Friday, July 15, 2011

Book Review of Kristin Cashore's Graceling

BOOK REVIEW by Becky Lees

By Kristin Cashore
From Harcourt, Inc.

In a world where people are born with an extreme skill—called a Grace—are feared and exploited, Katsa carries the burden of a skill even she despises: the Grace of killing. She lives under the command of her uncle Randa, King of the Middluns, and is expected to execute his dirty work, punishing and torturing anyone who displeases him.

When she first meets Pince Po, who is Graced with combat skills, Katsa has no hint of how her life is about to change.

She never expects to become Po’s friend.

She never expects to learn a new truth about her own Grace—or about a terrible secret that lies hidden far away…a secret that could destroy all seven kingdoms with words alone.

In 2009, I took an online writing class called Writing Fantasy and Science Fiction for Young Adults, the instructor specifically mentioned Graceling, written by debut author Kristin Cashore. I was on travel for work at the time and rushed out to the nearest bookstore and bought it—in hard back—no less. During my conference where you’re supposed to look cute and professional, I could barely keep my eyes open because I had been up reading all night.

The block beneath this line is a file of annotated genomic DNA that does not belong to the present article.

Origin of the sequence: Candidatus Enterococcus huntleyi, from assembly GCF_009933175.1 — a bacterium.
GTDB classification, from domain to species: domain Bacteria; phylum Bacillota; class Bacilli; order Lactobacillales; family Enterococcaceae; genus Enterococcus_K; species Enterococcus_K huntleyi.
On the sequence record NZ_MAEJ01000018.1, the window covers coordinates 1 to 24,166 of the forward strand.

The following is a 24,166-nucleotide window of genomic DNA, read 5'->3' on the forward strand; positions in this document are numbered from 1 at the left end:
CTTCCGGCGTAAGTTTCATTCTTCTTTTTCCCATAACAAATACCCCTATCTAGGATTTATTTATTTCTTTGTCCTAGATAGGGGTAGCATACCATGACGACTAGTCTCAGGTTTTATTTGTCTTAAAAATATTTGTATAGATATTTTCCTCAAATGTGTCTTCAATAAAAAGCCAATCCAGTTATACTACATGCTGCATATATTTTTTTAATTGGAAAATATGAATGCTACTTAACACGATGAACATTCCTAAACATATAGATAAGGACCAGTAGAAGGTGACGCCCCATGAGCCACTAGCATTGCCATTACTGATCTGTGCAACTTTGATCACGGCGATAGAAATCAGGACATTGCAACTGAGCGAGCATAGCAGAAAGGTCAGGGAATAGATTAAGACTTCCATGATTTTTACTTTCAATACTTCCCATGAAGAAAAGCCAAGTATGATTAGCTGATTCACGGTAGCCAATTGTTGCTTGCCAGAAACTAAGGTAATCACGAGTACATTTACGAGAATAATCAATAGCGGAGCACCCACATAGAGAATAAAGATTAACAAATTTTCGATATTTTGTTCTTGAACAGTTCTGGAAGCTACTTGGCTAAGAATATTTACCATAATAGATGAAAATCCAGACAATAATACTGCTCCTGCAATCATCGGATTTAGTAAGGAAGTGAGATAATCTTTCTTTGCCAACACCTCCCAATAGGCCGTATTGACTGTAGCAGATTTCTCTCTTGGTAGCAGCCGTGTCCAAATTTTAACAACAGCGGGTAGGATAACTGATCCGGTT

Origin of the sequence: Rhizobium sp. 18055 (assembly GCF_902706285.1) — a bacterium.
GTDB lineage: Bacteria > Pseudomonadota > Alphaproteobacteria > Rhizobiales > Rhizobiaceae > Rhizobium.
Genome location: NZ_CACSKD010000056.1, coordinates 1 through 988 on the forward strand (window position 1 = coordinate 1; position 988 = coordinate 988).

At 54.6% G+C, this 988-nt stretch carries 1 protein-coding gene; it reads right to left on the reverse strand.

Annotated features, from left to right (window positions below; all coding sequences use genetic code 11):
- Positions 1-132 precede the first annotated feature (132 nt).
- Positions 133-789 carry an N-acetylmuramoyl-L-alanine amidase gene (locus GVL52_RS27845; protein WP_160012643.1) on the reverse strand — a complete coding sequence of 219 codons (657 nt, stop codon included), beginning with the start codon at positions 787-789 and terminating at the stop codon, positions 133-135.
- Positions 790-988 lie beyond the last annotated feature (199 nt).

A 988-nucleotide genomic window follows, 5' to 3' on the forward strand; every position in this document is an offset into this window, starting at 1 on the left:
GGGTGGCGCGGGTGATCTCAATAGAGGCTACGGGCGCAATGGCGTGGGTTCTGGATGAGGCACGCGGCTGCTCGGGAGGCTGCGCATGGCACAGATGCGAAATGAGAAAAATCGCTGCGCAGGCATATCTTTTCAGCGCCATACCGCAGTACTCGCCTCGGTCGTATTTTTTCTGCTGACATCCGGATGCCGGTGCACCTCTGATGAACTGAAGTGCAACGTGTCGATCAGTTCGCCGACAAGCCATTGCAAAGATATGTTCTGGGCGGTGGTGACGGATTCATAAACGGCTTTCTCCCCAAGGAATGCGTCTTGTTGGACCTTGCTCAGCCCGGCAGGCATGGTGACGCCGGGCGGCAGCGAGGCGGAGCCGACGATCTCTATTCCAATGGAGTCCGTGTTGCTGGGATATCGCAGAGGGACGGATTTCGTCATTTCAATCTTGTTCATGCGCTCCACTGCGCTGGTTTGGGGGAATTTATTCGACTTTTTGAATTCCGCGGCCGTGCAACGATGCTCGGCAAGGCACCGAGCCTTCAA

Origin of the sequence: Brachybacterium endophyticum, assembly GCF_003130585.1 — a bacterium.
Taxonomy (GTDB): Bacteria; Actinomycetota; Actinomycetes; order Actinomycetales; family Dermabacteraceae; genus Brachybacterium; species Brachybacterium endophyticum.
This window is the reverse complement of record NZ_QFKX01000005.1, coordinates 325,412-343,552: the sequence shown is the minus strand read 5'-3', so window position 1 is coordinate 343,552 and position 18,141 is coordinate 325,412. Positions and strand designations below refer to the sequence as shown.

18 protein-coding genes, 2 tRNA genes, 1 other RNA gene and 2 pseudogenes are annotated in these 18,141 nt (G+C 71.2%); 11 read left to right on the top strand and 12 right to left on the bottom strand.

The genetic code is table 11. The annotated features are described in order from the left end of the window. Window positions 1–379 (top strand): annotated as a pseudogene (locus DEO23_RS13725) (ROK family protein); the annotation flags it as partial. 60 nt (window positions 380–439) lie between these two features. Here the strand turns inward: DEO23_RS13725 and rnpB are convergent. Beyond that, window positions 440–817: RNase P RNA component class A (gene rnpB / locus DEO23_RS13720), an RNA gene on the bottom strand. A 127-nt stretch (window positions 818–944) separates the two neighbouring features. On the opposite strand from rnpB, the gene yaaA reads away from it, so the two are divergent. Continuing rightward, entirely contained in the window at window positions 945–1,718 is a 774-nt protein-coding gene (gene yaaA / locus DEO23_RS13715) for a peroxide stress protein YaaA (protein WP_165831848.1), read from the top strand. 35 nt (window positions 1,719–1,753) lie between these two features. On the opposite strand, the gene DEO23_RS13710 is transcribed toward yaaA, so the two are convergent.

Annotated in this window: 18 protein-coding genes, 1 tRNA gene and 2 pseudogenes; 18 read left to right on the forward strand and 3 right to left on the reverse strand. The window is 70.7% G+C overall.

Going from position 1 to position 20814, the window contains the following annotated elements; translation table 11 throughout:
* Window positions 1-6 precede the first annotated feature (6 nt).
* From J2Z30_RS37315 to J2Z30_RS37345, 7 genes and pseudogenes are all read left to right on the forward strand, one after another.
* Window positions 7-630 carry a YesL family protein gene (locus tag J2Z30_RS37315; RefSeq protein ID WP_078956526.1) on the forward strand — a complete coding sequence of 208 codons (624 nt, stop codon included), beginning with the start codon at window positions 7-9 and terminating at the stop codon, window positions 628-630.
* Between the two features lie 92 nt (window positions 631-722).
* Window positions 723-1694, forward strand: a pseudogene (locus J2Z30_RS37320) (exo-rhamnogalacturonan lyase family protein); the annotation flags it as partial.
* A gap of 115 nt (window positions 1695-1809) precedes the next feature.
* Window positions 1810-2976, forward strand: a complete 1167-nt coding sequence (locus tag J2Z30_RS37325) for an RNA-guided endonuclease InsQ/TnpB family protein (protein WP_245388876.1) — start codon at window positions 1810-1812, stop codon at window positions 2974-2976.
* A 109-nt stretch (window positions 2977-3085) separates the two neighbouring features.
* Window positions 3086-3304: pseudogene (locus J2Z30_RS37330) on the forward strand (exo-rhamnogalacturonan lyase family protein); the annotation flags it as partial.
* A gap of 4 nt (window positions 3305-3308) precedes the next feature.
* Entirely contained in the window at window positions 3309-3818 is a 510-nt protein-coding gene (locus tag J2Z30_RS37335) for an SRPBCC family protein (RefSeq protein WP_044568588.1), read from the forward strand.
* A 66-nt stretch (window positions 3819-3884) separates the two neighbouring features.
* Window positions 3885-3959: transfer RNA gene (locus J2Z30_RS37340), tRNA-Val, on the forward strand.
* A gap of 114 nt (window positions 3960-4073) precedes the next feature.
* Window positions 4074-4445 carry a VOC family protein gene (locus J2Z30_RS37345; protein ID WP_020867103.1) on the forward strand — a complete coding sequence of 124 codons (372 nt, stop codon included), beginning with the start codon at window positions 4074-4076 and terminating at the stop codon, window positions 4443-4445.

Part One is called, The Lady Killer…already I’m hooked. I snuck Graceling to my meeting in my bag as if I was committing some kind of crime. Instead of mingling with colleagues during the breaks I scoped out the nearest hidden corner where I’d hoped I wouldn’t be disturbed. I even attempted to read it on my lap under the tablecloth during the meeting, but figured I didn’t want to get fired, so I better stop.

Whenever anyone asks me, what’s your favorite young adult novel, I unequivocally answer, Graceling, every time. So I ask myself why, two years later, do I still love it so much?

Number one, Katsa is such a strong female character and role model for girls.

Number two, the medieval/magical world Cashore creates sucks you in and you feel like you are really there.

Number three, the relationship between Katsa and Po, first as friends and then as more than friends, is so believable, sweet, tender, and terrifying all at once.

Number four, the way Katsa battles the evil characters and political intrigue throughout the story, but also how she battles herself.

I simply could not put this book down. There are surprises and suspense at every turn. I never wanted it to end.

Becky Lees

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